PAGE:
New Reviews – Books by D.G. Kaye – Twenty Years: After “I Do”, Have Bags, Will Travel

New Reviews Are In:

D.G. Kaye's books reviewed

I’m delighted to share two reviews I recently received for two of my books – Have Bags, Will Travel and Twenty Years: After “I Do”. 

Smorgasbord Blog Magazine – Sally’s Book Reviews – Twenty Years After ‘I Do’ by D.G. Kaye

If you are a frequent visitor to the blog you will have seen D.G. Kaye… Debby Gies here many times as a contributor, commenter and supporter. It is no secret that we are friends. This however, does not influence my views on her books, and this applies to her most recent release. Twenty Years: After “I Do” : Reflections on Love and Changes Through Aging.


Twenty Years

Available on Amazon


My review for Twenty Years After “I Do”

The emphasis on partnership is present throughout D.G. Kaye’s story of her 20 year marriage to Gordon. Whilst it is clear, that theirs was a wonderful love affair from the beginning, she does not flinch from describing the various aspects of their relationship in a very forthright and honest way.

Their relationship is a May/September love affair that was put to the test from very shortly after their marriage. Despite the nearly 20 years age difference, it was Kaye who suffered a near fatal medical emergency, which brought home the fact, it is not necessarily the older partner, who will be the first to suffer ill health.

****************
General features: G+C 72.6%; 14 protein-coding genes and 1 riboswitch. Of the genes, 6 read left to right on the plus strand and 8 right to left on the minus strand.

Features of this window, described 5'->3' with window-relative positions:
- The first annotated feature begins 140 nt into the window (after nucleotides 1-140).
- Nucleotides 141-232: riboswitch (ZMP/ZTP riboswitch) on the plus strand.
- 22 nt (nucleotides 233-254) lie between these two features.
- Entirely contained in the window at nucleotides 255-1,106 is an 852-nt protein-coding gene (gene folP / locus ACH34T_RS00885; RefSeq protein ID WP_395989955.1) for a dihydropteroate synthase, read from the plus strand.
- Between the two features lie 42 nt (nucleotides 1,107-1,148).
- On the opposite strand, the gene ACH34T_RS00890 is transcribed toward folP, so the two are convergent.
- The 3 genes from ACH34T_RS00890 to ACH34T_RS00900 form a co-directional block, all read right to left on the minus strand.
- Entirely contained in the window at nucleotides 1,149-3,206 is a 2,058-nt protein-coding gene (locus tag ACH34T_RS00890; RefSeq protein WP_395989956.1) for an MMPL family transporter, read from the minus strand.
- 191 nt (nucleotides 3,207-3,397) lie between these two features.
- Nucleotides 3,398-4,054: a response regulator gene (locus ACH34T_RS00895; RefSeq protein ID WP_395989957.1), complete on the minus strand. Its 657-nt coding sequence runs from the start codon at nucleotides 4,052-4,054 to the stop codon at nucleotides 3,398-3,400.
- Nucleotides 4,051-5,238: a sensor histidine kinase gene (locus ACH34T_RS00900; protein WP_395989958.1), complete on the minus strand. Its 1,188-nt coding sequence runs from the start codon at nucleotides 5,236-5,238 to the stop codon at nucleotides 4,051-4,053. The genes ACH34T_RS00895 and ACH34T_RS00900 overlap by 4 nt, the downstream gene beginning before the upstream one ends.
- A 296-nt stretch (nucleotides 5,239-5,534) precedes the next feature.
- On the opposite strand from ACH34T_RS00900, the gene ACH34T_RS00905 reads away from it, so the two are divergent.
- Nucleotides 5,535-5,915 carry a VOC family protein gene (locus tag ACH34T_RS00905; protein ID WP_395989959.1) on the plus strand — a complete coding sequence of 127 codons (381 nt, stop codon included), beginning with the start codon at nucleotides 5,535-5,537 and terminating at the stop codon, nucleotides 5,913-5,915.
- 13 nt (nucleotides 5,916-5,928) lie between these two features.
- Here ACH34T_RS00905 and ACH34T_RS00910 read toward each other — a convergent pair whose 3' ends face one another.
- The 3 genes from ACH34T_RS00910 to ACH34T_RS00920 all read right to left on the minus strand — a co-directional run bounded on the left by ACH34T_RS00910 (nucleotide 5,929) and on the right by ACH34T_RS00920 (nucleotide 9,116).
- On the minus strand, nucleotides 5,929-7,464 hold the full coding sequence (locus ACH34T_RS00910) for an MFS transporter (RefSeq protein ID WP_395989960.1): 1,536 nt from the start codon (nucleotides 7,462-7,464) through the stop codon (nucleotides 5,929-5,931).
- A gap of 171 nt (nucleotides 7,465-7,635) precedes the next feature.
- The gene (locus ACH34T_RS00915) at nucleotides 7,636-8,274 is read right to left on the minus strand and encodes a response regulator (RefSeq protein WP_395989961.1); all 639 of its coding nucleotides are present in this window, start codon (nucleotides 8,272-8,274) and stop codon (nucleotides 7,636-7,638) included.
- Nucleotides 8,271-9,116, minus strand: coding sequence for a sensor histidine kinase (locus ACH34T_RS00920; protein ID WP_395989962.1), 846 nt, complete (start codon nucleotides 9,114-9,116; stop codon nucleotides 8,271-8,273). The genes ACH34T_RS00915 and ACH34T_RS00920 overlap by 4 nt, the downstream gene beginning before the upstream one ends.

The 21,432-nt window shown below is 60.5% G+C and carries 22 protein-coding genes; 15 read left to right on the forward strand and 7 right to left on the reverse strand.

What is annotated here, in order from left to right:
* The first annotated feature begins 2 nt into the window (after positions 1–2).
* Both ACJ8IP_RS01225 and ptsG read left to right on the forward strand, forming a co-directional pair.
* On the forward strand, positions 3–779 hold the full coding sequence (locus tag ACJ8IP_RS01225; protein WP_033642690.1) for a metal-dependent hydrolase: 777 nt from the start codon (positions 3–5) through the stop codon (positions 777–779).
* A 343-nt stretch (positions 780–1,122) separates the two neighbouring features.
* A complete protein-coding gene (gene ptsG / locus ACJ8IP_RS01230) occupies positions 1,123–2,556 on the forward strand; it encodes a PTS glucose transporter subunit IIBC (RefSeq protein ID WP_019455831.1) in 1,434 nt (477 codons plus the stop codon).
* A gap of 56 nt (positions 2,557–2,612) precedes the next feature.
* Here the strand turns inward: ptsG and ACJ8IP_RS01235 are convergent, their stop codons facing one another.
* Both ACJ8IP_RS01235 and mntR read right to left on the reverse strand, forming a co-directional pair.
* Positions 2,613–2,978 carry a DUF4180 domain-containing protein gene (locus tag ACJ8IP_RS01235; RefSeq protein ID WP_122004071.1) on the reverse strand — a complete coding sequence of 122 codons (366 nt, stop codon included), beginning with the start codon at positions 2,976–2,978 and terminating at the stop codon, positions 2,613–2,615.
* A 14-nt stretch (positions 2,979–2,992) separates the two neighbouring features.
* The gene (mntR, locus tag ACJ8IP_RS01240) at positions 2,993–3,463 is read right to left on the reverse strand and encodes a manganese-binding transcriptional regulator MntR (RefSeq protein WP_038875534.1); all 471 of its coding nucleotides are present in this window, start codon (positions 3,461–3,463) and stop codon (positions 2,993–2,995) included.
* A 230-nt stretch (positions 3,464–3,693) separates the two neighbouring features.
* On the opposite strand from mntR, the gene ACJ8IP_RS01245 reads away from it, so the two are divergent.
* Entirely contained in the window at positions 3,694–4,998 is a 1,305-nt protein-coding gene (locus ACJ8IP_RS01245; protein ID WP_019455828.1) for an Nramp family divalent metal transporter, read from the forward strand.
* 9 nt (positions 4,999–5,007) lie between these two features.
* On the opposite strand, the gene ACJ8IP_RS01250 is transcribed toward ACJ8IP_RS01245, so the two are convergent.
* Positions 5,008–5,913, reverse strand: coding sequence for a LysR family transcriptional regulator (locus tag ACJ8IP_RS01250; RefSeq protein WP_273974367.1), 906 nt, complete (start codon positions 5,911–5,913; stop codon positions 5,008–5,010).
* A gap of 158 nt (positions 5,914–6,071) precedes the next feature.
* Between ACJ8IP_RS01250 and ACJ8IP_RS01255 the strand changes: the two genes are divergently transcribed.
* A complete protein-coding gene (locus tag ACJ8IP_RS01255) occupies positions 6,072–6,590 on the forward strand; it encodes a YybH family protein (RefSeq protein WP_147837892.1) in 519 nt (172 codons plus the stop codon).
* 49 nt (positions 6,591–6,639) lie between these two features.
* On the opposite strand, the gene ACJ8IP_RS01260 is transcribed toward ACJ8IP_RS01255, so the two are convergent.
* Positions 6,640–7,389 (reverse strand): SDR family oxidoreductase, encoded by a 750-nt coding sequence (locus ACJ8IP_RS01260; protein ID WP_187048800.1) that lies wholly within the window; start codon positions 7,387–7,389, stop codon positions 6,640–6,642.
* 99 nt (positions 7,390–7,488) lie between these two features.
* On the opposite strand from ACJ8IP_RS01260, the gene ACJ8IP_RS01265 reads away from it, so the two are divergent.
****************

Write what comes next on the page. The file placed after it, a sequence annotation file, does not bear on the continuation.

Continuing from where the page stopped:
The book does highlight that in a relationship where there is a significant age difference, issues arise that might not for a couple the same age. Having children for example, or the dynamics in a relationship after retirement  and natural aging; reversing the traditional roles, as one becomes more dependent on the other.

D.G. Kaye allows us an intimate view into her marriage, encouraging us to look at our own relationships, appreciate how they have triumphed over challenges over the years, and to celebrate the love that endures.

I certainly recommend the book for those who are about to embark on a relationship, whatever the age difference. In this modern day and age, when the pressures on couples and families are ever present, it is very useful to be offered the experience and guidance from someone who has successfully navigated their way through those same obstacles.

Source: Sally Cronin’s Smorgasbord Invitation – Book Reviews

Have Bags, Will Travel, D.G. Kaye

Available on Amazon

on April 20, 2018

“Have Bags, Will Travel” is a delightful read on the experiences of travel, fashion, the art of packing suitcases with the emphasis on having a good time. Author, D.G. Kaye details her days on board planes to many popular destinations and her vivacious antics with friends. She also relates her solo travels to exotic destinations with steep cliffs and too much baggage. I particularly enjoyed the details of the by-gone, romantic days aboard Wardair, and the exquisite details of vintage Las Vegas.